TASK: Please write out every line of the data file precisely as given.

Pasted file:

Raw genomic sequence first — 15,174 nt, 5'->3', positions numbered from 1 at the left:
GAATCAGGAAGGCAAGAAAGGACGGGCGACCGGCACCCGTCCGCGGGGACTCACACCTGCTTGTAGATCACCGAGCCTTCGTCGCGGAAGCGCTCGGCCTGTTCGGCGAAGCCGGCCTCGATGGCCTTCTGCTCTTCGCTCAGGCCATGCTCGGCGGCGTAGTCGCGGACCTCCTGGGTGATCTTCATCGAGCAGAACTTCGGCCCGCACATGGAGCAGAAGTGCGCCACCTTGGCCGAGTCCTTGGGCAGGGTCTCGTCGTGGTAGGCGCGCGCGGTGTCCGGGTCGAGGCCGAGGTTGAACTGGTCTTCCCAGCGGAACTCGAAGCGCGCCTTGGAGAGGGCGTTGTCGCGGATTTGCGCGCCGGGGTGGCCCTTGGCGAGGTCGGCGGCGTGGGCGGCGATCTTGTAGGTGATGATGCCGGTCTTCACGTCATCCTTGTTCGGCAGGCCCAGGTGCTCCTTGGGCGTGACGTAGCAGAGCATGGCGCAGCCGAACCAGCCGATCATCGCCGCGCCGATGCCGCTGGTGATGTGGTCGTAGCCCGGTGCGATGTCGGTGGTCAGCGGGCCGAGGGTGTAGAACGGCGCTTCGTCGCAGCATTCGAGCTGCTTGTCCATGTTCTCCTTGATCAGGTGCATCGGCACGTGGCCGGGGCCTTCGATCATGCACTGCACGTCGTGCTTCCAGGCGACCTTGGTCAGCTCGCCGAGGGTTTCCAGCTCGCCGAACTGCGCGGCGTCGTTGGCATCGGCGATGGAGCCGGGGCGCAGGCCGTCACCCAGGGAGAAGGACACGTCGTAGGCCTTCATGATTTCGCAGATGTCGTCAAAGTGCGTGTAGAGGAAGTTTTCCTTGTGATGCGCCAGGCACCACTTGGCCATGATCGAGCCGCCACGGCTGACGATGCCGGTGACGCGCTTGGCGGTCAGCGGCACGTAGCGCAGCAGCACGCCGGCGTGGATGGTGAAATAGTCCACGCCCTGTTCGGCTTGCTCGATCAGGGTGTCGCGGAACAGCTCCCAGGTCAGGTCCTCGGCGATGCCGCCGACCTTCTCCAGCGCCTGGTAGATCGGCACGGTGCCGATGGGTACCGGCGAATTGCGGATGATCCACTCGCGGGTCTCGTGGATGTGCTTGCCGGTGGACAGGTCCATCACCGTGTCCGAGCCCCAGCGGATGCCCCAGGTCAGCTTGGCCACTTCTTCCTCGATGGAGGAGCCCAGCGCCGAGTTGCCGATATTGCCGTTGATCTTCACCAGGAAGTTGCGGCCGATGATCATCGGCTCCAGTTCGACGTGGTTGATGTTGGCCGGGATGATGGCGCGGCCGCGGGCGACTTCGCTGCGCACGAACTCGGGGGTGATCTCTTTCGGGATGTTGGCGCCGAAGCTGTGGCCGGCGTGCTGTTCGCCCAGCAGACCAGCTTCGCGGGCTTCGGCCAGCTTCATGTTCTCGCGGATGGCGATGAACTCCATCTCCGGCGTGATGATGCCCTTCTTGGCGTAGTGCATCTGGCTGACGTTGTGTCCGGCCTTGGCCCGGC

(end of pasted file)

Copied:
Raw genomic sequence first — 15,174 nt, 5'->3', positions numbered from 1 at the left:
GAATCAGGAAGGCAAGAAAGGACGGGCGACCGGCACCCGTCCGCGGGGACTCACACCTGCTTGTAGATCACCGAGCCTTCGTCGCGGAAGCGCTCGGCCTGTTCGGCGAAGCCGGCCTCGATGGCCTTCTGCTCTTCGCTCAGGCCATGCTCGGCGGCGTAGTCGCGGACCTCCTGGGTGATCTTCATCGAGCAGAACTTCGGCCCGCACATGGAGCAGAAGTGCGCCACCTTGGCCGAGTCCTTGGGCAGGGTCTCGTCGTGGTAGGCGCGCGCGGTGTCCGGGTCGAGGCCGAGGTTGAACTGGTCTTCCCAGCGGAACTCGAAGCGCGCCTTGGAGAGGGCGTTGTCGCGGATTTGCGCGCCGGGGTGGCCCTTGGCGAGGTCGGCGGCGTGGGCGGCGATCTTGTAGGTGATGATGCCGGTCTTCACGTCATCCTTGTTCGGCAGGCCCAGGTGCTCCTTGGGCGTGACGTAGCAGAGCATGGCGCAGCCGAACCAGCCGATCATCGCCGCGCCGATGCCGCTGGTGATGTGGTCGTAGCCCGGTGCGATGTCGGTGGTCAGCGGGCCGAGGGTGTAGAACGGCGCTTCGTCGCAGCATTCGAGCTGCTTGTCCATGTTCTCCTTGATCAGGTGCATCGGCACGTGGCCGGGGCCTTCGATCATGCACTGCACGTCGTGCTTCCAGGCGACCTTGGTCAGCTCGCCGAGGGTTTCCAGCTCGCCGAACTGCGCGGCGTCGTTGGCATCGGCGATGGAGCCGGGGCGCAGGCCGTCACCCAGGGAGAAGGACACGTCGTAGGCCTTCATGATTTCGCAGATGTCGTCAAAGTGCGTGTAGAGGAAGTTTTCCTTGTGATGCGCCAGGCACCACTTGGCCATGATCGAGCCGCCACGGCTGACGATGCCGGTGACGCGCTTGGCGGTCAGCGGCACGTAGCGCAGCAGCACGCCGGCGTGGATGGTGAAATAGTCCACGCCCTGTTCGGCTTGCTCGATCAGGGTGTCGCGGAACAGCTCCCAGGTCAGGTCCTCGGCGATGCCGCCGACCTTCTCCAGCGCCTGGTAGATCGGCACGGTGCCGATGGGTACCGGCGAATTGCGGATGATCCACTCGCGGGTCTCGTGGATGTGCTTGCCGGTGGACAGGTCCATCACCGTGTCCGAGCCCCAGCGGATGCCCCAGGTCAGCTTGGCCACTTCTTCCTCGATGGAGGAGCCCAGCGCCGAGTTGCCGATATTGCCGTTGATCTTCACCAGGAAGTTGCGGCCGATGATCATCGGCTCCAGTTCGACGTGGTTGATGTTGGCCGGGATGATGGCGCGGCCGCGGGCGACTTCGCTGCGCACGAACTCGGGGGTGATCTCTTTCGGGATGTTGGCGCCGAAGCTGTGGCCGGCGTGCTGTTCGCCCAGCAGACCAGCTTCGCGGGCTTCGGCCAGCTTCATGTTCTCGCGGATGGCGATGAACTCCATCTCCGGCGTGATGATGCCCTTCTTGGCGTAGTGCATCTGGCTGACGTTGTGTCCGGCCTTGGCCCGGC